Across the UK and the US, a wave of repression is muzzling pro-Palestine speech, especially from Muslim and Arab writers and artists. But Palestinian voices refuse to be silenced.

Street art with a portrait of a Palestinian activist Ahed Tamimi is seen on the Israeli separation wall in Bethlehem on December 28, 2022. (Beata Zawrzel / NurPhoto via Getty Images)

When the most recent outburst of violence in Israel and Palestine erupted last month, the shock that greeted events led to a ricocheting of solidarity for all who were victim to the horror. In the past month, cultural practitioners in the Palestinian diaspora — removed from a catastrophe erupting yet again in their homeland — mobilized to ensure that the eyes of the world bore witness.

But at the same time as they organized, spoke, and shared accounts of decades of Palestinian suffering at the hands of the Israeli occupation, the rug was being pulled from beneath them. A wave of repression swept renowned institutions that succumbed to “security concerns” and began canceling or indefinitely postponing Palestinian-related events. Arab and Muslim artists had nothing to do but watch their calendars empty out.

This was the experience of the Palestine Festival of Literature (PalFest), when its annual event in London was abruptly deplatformed in October. The festival, which was due to showcase works from writers and performers such as Tamim al-Barghouti, Rashid Khalidi, Soweto Kinch, Julie Christie, and Esther Freud, was booked months prior to the current conflict. But this wasn’t enough for venues; the first to cancel was the renowned Royal Geographic Society (RGS), which said in a statement that the decision “was in no way a reflection on the event organisers, speakers or attendees, or a comment on the content of the event, but was a way of avoiding putting people at risk of harm during a time of heightened tension.”

After as many as fifty venues rejected PalFest, the seminal Egyptian novelist and PalFest cofounder Ahdaf Soueif eventually helped find a space at Hamilton House. Opening the event, she said she had never experienced anything like it: “in our fifteen years of producing literary events in and about Palestine,” she said, “there has never been such an institutional climate of silencing and fear.” The crowd was always there: PalFest’s Friday evening event was sold out, with standing-only space for the two hundred who braved the weather to watch stellar spoken-word and musical performances. Drawing upon the words of Edward Said, Soueif assured the audience that despite the repression, PalFest won’t be stopped in its mission to “place the power of culture in confrontation with the culture of power.”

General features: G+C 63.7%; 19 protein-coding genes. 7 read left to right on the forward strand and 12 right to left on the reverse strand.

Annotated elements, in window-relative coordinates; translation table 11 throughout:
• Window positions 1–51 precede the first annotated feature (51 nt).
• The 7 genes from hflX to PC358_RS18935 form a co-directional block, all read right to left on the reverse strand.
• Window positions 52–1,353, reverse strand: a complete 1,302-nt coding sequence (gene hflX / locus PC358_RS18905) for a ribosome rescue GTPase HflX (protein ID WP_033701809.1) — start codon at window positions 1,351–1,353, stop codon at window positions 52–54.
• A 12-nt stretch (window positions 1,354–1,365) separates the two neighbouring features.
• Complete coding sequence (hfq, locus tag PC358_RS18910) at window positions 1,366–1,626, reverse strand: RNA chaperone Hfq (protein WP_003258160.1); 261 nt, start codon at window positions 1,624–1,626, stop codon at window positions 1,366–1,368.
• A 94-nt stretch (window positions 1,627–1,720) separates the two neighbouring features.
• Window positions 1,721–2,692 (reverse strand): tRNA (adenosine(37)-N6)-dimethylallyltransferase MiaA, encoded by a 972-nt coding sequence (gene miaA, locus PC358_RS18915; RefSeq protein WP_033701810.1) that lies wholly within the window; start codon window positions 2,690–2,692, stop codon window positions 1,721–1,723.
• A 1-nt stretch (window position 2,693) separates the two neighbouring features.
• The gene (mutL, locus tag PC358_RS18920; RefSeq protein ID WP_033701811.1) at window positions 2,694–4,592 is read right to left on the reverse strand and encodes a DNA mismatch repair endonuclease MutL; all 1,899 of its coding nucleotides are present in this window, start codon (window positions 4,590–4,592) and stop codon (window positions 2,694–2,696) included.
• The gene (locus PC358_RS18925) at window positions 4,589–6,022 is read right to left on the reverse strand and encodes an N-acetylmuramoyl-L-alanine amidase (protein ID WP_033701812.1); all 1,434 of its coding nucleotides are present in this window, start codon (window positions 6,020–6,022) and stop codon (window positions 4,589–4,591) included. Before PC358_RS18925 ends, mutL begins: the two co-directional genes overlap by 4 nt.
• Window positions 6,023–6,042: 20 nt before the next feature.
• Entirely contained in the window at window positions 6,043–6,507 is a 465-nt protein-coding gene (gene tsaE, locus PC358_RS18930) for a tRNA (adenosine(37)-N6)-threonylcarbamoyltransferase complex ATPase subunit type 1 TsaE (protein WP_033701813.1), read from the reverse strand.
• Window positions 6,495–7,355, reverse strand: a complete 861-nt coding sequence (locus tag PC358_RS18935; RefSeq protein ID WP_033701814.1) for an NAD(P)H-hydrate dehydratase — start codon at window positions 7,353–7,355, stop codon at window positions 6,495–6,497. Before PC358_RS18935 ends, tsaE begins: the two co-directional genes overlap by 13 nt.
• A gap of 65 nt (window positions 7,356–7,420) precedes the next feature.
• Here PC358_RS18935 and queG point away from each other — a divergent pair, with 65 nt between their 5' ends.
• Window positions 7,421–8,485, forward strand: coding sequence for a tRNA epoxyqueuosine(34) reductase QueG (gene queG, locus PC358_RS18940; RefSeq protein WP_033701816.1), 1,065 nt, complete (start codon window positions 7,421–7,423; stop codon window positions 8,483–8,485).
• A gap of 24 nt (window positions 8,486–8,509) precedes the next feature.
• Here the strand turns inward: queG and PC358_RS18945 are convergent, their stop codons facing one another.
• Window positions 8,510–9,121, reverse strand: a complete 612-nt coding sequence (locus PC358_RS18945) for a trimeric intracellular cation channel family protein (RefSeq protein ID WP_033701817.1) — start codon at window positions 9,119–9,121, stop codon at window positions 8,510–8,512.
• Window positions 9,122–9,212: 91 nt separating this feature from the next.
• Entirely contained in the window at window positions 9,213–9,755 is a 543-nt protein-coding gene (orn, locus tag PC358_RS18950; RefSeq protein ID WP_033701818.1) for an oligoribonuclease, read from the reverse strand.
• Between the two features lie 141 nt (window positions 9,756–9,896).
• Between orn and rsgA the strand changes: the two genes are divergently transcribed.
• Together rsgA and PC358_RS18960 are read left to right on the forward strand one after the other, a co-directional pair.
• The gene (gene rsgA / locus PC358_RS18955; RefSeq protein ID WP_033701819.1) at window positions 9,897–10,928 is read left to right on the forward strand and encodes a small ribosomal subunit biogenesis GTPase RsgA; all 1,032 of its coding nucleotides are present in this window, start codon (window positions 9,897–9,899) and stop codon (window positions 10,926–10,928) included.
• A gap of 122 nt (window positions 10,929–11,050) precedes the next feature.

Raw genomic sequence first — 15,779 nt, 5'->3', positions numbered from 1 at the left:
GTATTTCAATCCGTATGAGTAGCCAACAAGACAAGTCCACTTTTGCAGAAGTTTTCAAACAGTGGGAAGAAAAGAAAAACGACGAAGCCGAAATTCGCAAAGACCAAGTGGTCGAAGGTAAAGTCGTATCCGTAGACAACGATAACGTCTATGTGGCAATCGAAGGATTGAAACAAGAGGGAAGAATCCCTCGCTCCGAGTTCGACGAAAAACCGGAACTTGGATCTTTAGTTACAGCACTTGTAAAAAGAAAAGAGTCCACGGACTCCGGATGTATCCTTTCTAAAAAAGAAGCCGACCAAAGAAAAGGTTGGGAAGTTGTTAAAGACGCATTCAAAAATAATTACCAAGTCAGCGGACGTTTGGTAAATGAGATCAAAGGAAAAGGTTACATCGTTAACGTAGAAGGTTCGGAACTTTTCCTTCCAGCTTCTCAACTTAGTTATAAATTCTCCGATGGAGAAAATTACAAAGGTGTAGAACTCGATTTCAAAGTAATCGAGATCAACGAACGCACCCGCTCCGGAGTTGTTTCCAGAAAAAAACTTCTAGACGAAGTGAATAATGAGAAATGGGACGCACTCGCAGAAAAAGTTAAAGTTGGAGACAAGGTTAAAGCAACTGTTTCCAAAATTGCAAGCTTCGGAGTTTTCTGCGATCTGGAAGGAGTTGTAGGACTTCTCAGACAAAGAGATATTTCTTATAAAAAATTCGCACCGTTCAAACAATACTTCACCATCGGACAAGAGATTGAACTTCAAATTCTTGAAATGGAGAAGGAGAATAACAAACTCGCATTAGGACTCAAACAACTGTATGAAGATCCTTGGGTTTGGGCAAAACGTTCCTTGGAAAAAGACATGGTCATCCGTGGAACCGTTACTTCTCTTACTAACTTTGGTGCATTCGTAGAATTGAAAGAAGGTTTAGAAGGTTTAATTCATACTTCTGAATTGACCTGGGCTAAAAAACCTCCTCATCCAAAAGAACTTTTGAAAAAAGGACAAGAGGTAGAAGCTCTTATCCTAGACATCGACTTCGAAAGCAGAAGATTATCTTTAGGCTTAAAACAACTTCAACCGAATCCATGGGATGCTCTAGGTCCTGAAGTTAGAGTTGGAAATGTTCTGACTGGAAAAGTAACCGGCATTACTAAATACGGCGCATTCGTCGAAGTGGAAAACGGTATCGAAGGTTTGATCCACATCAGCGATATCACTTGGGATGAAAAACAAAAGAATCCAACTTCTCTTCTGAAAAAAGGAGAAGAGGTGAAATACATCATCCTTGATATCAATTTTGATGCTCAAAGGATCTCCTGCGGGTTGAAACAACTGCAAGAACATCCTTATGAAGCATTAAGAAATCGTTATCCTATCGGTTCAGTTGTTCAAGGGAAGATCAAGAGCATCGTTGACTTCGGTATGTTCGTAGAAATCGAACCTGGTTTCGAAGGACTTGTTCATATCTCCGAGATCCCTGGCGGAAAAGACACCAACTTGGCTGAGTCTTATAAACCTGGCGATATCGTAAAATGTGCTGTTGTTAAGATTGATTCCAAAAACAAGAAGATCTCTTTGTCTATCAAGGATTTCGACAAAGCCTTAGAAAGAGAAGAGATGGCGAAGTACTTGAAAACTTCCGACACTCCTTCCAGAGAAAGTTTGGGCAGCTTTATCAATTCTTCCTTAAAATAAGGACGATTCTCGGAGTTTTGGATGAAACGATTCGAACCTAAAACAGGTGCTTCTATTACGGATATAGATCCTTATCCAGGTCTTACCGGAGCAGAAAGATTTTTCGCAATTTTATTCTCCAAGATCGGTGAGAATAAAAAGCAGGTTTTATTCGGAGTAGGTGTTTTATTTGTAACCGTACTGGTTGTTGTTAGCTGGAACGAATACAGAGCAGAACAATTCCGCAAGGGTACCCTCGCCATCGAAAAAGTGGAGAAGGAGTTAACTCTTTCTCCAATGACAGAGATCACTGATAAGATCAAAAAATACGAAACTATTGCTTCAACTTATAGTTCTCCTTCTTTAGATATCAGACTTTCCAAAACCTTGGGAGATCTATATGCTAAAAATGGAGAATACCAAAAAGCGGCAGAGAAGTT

The cancelations have not been exclusive to literature. PalMusic, a British initiative to showcase talented young Palestinian musicians, was due to host its ten-year anniversary concert at Southwark Cathedral on October 11. But on the eve of the event, the venue called it off over concerns for “the safety of the audience, musicians and Cathedral staff.” Perhaps more troubling was the recent experience of British writer Suhaiymah Manzoor-Khan, who found herself at the behest of the diversity, equity, and inclusion (DEI) department of a major publishing company.

Manzoor-Khan was scheduled to give an employee talk about Islamophobia in November, based on her 2022 book Tangled in Terror: Uprooting Islamophobia. Instead, she was abruptly told the talk was off. “The DEI office believed that the talk shouldn’t happen in isolation and that there would need to be an antisemitism talk for there to be equity, and for there to be inclusion,” she told us. “I found that a really bizarre response, which assumed or applied that a talk about Islamophobia needs to be offset by a talk about antisemitism which gives the impression that a talk about Islamophobia is itself antisemitic, and that was really troubling.” After Manzoor-Khan posted the exchange on social media, the company retracted the decision and said the talk could go ahead at a later date.